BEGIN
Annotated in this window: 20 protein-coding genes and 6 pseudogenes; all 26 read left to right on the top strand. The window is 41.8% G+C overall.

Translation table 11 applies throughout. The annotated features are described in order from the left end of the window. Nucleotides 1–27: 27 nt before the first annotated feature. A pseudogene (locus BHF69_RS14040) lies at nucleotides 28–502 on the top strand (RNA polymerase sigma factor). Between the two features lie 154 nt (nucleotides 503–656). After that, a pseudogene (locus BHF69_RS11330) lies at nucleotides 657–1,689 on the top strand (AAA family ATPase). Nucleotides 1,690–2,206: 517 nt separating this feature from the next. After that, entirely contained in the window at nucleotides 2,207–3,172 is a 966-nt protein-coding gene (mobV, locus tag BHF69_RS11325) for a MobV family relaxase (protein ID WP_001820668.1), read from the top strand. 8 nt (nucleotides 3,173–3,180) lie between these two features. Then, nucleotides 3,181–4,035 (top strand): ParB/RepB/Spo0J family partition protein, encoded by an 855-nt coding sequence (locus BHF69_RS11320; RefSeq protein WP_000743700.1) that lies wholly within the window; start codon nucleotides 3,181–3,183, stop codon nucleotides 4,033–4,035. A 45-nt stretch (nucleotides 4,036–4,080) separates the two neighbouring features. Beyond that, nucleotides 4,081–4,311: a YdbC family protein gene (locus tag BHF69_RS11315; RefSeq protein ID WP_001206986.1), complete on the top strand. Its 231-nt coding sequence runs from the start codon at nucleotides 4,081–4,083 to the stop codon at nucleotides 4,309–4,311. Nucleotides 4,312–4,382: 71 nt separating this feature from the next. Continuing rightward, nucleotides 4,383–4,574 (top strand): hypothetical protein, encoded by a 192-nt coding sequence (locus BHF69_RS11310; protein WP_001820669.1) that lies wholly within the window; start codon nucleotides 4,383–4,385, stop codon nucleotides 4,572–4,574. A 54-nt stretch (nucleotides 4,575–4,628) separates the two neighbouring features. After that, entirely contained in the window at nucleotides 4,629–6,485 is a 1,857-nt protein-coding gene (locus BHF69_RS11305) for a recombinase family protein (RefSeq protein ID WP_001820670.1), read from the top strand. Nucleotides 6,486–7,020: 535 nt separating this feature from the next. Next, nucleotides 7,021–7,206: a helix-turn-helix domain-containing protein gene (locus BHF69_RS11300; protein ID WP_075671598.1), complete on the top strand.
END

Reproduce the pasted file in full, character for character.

Annotated in this window: 20 protein-coding genes and 6 pseudogenes; all 26 read left to right on the top strand. The window is 41.8% G+C overall.

Translation table 11 applies throughout. The annotated features are described in order from the left end of the window. Nucleotides 1–27: 27 nt before the first annotated feature. A pseudogene (locus BHF69_RS14040) lies at nucleotides 28–502 on the top strand (RNA polymerase sigma factor). Between the two features lie 154 nt (nucleotides 503–656). After that, a pseudogene (locus BHF69_RS11330) lies at nucleotides 657–1,689 on the top strand (AAA family ATPase). Nucleotides 1,690–2,206: 517 nt separating this feature from the next. After that, entirely contained in the window at nucleotides 2,207–3,172 is a 966-nt protein-coding gene (mobV, locus tag BHF69_RS11325) for a MobV family relaxase (protein ID WP_001820668.1), read from the top strand. 8 nt (nucleotides 3,173–3,180) lie between these two features. Then, nucleotides 3,181–4,035 (top strand): ParB/RepB/Spo0J family partition protein, encoded by an 855-nt coding sequence (locus BHF69_RS11320; RefSeq protein WP_000743700.1) that lies wholly within the window; start codon nucleotides 3,181–3,183, stop codon nucleotides 4,033–4,035. A 45-nt stretch (nucleotides 4,036–4,080) separates the two neighbouring features. Beyond that, nucleotides 4,081–4,311: a YdbC family protein gene (locus tag BHF69_RS11315; RefSeq protein ID WP_001206986.1), complete on the top strand. Its 231-nt coding sequence runs from the start codon at nucleotides 4,081–4,083 to the stop codon at nucleotides 4,309–4,311. Nucleotides 4,312–4,382: 71 nt separating this feature from the next. Continuing rightward, nucleotides 4,383–4,574 (top strand): hypothetical protein, encoded by a 192-nt coding sequence (locus BHF69_RS11310; protein WP_001820669.1) that lies wholly within the window; start codon nucleotides 4,383–4,385, stop codon nucleotides 4,572–4,574. A 54-nt stretch (nucleotides 4,575–4,628) separates the two neighbouring features. After that, entirely contained in the window at nucleotides 4,629–6,485 is a 1,857-nt protein-coding gene (locus BHF69_RS11305) for a recombinase family protein (RefSeq protein ID WP_001820670.1), read from the top strand. Nucleotides 6,486–7,020: 535 nt separating this feature from the next. Next, nucleotides 7,021–7,206: a helix-turn-helix domain-containing protein gene (locus BHF69_RS11300; protein ID WP_075671598.1), complete on the top strand.